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Why should you stop using FTP?

Do you still swear by FTP? You might want to switch to other means of sharing files. Read more to find out all the reasons why you should stop using FTP.

FTP or File Transfer Protocol is a method of transferring files that goes back to the beginnings of the internet. It offered users to upload and download files from servers. It is built into every kind of website authoring software and even into most web browsers. While it's becoming less common, some people and even businesses still use FTP. And they really should stop – there are many better alternatives out there these days!

So what's the main problem with FTP?

Developers came up with FTP, an indirect method of network use, in the 70s and 80s. That was a time when the internet was still in its early stages, and users mainly knew each other, the people using it weren't too concerned about security. After all, hacking attacks weren't frequent. And this is where the main problem with FTP lies – security. FTP standards were focused on basic commands and development of devices to access it and very little on safety and security of files and other data being transferred.

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Today, internet users are constantly under threat, and millions of dollars are being spent on either prevention of attacks or damage control after one has happened. FTP just doesn't work well in a world where over 30 million hacking attacks per day are considered standard.

1. It's not encrypted.

The majority of standard FTPs don't incorporate any encryption of crucial details such as your username, password and file contents. Username and password are sent in plain text, readable to anyone who can intercept network traffic. This means that anyone can take a peek into your business. You might not see this as a huge problem (but you really should). Not only is your data exposed to anyone, but it also works as a convenient gateway into your network. Hackers can use your personal information to access the network, attack other users in the network and cause a data breach.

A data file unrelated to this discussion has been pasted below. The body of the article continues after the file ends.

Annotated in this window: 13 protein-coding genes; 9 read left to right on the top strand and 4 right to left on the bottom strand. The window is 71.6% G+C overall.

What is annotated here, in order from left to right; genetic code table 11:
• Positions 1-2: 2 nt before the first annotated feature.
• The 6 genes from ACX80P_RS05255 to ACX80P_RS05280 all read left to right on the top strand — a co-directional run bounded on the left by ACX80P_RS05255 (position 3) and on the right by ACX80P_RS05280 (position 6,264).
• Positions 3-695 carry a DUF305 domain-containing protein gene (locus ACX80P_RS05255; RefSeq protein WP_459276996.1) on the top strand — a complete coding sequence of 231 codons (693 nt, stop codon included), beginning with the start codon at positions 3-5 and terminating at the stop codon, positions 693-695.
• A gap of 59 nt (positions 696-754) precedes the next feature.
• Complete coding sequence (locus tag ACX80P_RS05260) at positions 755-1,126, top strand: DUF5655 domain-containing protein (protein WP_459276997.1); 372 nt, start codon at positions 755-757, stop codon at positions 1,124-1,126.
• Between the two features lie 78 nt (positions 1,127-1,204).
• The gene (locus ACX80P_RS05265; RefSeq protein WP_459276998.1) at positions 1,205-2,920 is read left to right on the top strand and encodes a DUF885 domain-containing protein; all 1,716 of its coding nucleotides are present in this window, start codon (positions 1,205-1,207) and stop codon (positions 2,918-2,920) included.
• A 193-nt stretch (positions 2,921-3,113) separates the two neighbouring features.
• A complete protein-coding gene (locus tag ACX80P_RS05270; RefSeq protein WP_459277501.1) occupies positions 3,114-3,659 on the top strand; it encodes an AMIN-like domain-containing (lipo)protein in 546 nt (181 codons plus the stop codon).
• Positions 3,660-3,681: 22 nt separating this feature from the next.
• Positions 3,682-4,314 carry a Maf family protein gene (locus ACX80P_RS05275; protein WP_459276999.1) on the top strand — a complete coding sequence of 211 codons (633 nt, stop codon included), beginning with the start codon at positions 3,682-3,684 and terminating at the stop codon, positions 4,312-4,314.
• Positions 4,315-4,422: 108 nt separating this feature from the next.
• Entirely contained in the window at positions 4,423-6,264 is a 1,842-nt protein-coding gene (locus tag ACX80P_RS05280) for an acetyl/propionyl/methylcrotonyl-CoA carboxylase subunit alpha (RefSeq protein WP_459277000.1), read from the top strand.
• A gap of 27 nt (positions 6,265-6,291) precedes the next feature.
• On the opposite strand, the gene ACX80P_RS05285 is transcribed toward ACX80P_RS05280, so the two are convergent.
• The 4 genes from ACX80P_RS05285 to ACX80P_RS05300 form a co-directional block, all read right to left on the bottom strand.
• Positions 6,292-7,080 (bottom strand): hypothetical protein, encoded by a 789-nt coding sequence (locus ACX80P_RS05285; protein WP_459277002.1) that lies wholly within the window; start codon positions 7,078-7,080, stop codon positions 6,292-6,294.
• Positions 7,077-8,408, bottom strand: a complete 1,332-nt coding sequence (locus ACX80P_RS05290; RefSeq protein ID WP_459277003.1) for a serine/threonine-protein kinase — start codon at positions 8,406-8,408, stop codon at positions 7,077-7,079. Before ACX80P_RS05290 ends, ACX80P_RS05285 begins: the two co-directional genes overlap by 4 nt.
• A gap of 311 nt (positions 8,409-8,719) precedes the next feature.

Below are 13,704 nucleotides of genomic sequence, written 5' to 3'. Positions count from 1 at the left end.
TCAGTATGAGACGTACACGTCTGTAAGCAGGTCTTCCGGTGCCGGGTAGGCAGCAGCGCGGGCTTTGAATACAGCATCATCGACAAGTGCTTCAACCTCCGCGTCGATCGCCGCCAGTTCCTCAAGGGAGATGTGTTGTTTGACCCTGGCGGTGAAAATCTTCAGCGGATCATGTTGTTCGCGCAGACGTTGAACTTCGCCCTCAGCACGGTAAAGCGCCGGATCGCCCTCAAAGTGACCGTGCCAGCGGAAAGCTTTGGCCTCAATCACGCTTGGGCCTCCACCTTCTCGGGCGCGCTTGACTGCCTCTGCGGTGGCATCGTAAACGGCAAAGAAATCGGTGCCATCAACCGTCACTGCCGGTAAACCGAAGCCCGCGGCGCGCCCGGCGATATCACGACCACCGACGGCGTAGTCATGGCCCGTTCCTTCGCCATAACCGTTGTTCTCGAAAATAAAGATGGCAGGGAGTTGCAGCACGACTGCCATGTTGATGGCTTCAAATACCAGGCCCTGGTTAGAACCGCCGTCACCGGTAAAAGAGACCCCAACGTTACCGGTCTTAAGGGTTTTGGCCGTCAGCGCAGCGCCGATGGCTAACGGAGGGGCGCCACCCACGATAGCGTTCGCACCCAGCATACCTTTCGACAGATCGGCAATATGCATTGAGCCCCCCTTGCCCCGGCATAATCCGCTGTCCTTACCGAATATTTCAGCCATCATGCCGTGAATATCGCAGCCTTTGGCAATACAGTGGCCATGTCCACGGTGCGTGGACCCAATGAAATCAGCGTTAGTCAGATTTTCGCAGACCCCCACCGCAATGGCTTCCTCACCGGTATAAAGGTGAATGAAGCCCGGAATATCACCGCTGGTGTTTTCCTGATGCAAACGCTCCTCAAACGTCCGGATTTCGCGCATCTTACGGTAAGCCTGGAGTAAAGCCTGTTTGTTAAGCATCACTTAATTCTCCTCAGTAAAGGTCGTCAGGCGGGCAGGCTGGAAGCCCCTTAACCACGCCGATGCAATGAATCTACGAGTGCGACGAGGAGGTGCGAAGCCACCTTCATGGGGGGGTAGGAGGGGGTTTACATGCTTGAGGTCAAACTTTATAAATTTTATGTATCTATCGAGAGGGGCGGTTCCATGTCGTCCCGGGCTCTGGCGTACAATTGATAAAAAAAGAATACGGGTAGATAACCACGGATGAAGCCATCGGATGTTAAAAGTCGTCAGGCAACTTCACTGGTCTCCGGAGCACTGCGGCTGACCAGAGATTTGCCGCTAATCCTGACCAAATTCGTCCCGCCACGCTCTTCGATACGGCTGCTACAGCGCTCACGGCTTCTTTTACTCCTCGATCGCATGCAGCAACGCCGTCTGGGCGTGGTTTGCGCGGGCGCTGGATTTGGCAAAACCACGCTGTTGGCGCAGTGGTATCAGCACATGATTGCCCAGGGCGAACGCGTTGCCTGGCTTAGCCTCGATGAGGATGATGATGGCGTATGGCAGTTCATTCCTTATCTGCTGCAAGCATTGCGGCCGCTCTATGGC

Of course, there are upgraded versions of FTP, but some of them are not very encryption friendly. If you mess up, you could still be sending your data in a way anyone can see it.

2. Issues with big files.

Let's sum it up – transferring huge files over FTP is painfully slow and sometimes even fails (after waiting for a long time), sometimes not even notifying you of the failure. Imagine thinking you successfully sent that important design file and heading on holidays, only to hear from a client after you've already left for the airport that they haven't gotten the file? Nightmare.

3. Deleting files and folders is a pain.

If you ever had to delete a directory with hundreds of files on your FTP, you know what we're talking about. Files have to be deleted individually and recursively. An absolute waste of your precious time!

There are other issues with FTP that we could list on top of these, but we're sure that the first point left you a little bit concerned (at least it should!) and you're wondering what you can use to replace sending a file through FTP?

What can you use instead of FTP?

Koofr cloud storage uses high-end encryption and other means of keeping your data safe and secure. We also don't limit the size of the files you upload to Koofr cloud storage. The transfer speed might depend on the speed of your internet connection, but we will let you know if the upload hasn't gone through.

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Give it a go for FREE with a 2GB account. If you like it, we also have very affordable plans to upgrade to.

This is my 50th article and is 598 words long.